What is PTSD?
While there is growing awareness around trauma and PTSD, there is still more work to be done in understanding complex trauma and C-PTSD.
Trauma is generally considered to be an individual’s response to a singular traumatic event (e.g. an assault, witnessing a serious accident, losing a loved one or experiencing a natural disaster) over which the person has had little control.
PTSD can occur when the person’s emotions around that event become so overwhelming that they are unable to cope.
The symptoms of PTSD commonly include:
- Re-living the trauma (i.e. flashbacks or nightmares)
- Avoiding reminders of the event (e.g. public places, strangers, driving, etc.)
- Negative changes in thoughts and mood
- Constantly feeling ‘on edge’.
What is C-PTSD?
Complex PTSD (C-PTSD) can occur after prolonged and repeated trauma (e.g. domestic violence/abuse or working in a dangerous job).
The main difference between the two is that a person who experiences a single traumatic event may be able to regain a sense of safety when they are no longer in danger. Fear is not their ‘norm’.
Whereas, a person who experiences repeated trauma may feel unsafe for a prolonged period (even years), so their ‘norm’ becomes fear and they live in a constant state of fight or flight.
People living with C-PTSD have also commonly experienced childhood trauma or abuse, altering their perception of what ‘safe’ and ‘normal’ feel like into adulthood.
People with C-PTSD commonly experience the symptoms of PTSD, in addition to the following symptoms:
- Difficulty expressing emotions (e.g. explosive anger or constant sadness)
- Negative self-belief (accompanied by helplessness, guilt or shame)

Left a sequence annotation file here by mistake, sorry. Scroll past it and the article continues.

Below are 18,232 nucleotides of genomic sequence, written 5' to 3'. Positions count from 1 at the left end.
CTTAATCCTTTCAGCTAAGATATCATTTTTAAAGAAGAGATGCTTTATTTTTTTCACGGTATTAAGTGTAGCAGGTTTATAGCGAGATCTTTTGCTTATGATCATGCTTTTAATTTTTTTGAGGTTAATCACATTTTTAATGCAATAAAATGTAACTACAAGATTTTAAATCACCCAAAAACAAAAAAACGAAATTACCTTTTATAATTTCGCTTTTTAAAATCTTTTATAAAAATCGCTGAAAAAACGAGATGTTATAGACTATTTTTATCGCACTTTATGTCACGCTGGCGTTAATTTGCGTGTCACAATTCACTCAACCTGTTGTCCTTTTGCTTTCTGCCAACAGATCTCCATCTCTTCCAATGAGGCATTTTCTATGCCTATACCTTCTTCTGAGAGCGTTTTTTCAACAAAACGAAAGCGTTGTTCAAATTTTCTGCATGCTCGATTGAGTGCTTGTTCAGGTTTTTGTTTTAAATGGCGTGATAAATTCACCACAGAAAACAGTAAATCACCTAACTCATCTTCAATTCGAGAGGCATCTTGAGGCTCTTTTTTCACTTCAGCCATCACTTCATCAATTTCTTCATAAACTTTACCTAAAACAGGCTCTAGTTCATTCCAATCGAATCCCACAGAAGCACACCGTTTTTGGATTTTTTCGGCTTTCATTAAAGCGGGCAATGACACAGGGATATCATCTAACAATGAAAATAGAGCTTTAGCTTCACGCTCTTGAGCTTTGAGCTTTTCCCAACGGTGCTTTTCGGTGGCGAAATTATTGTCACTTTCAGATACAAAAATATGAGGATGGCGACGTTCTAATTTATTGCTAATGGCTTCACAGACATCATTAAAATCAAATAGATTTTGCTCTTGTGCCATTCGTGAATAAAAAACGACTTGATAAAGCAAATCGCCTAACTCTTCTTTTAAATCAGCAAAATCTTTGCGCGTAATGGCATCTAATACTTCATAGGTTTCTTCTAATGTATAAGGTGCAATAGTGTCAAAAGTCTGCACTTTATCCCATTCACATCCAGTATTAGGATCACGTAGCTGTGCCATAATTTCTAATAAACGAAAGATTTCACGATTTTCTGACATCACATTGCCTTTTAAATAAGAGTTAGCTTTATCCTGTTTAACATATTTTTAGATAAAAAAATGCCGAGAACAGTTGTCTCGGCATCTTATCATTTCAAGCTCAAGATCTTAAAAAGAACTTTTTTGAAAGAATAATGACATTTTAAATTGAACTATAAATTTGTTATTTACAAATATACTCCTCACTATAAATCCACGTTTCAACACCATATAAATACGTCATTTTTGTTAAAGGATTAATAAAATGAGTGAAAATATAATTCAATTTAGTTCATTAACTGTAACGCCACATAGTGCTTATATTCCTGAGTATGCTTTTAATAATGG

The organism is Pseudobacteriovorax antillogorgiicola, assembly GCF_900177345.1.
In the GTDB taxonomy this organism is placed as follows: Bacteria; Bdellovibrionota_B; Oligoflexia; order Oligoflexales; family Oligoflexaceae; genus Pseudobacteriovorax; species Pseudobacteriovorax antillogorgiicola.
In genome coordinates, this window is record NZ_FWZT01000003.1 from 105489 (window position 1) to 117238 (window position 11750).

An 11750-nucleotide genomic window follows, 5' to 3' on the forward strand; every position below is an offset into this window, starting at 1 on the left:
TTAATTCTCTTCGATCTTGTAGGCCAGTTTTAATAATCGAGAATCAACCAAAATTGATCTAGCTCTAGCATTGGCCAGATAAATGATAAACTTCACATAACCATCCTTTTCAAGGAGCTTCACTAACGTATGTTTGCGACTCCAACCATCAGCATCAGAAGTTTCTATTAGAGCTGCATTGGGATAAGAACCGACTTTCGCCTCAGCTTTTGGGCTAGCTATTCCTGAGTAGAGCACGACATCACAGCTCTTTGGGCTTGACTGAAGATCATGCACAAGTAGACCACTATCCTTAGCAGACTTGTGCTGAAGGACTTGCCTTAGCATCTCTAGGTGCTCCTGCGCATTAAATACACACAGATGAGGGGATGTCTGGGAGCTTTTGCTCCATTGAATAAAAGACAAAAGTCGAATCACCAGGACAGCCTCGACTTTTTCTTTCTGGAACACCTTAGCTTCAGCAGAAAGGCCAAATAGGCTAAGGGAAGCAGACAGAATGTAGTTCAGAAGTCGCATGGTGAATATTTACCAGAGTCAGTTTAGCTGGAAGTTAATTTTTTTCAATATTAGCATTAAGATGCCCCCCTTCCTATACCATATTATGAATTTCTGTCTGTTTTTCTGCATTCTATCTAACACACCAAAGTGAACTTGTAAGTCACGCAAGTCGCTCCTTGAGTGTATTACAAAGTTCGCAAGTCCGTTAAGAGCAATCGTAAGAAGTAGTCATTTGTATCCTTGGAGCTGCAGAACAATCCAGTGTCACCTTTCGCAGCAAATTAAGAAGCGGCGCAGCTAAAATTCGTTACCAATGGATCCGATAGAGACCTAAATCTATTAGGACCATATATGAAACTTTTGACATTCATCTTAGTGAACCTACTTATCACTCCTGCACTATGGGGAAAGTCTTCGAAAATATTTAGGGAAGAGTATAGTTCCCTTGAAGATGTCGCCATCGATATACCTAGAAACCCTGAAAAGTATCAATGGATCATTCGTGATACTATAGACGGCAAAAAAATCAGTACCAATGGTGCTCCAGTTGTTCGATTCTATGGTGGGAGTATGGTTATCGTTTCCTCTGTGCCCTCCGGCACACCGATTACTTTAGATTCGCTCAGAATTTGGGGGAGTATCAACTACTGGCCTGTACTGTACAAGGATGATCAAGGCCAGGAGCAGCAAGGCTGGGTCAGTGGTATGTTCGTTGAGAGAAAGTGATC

- Difficulty maintaining healthy relationships
- Ongoing feelings of emptiness.
PTSD in Service Personnel
ANYONE has the potential to be exposed to trauma and/or develop C/PTSD.
However, due to the nature of their work, Australia’s service personnel (military, police and emergency services) are particularly susceptible.
Around 90% of ADF members will experience at least one traumatic event throughout their life, compared to 73% of the general population. Around 8.3% of ADF members will experience PTSD in a 12-month period, compared with 5.2% of the general population.
The rate of PTSD in Australian police is around 20%.
Emergency Services personnel are more likely than any other profession to be injured or assaulted at work. Around 8% suffer from PTSD, while 21% have anxiety and 27% have depression.
These alarmingly high statistics represent a tragic irony for the people who work so hard to protect everyone else.
Treatment for C/PTSD
The main form of treatment for C-PTSD is long-term therapy from a Psychologist and/or Psychiatrist who gets to know the individual.
Mediation may sometimes be prescribed by a Psychiatrist.
People with C/PTSD often experience co-morbidities such as addiction, eating disorders, anxiety or depression – it’s important that these conditions are also treated.
Additionally, it is important for the person to access support from family, friends, fellow survivors or workmates to normalise their experience and reduce stigma.
It is also important to minimise other stressors in their life and focus on recovery.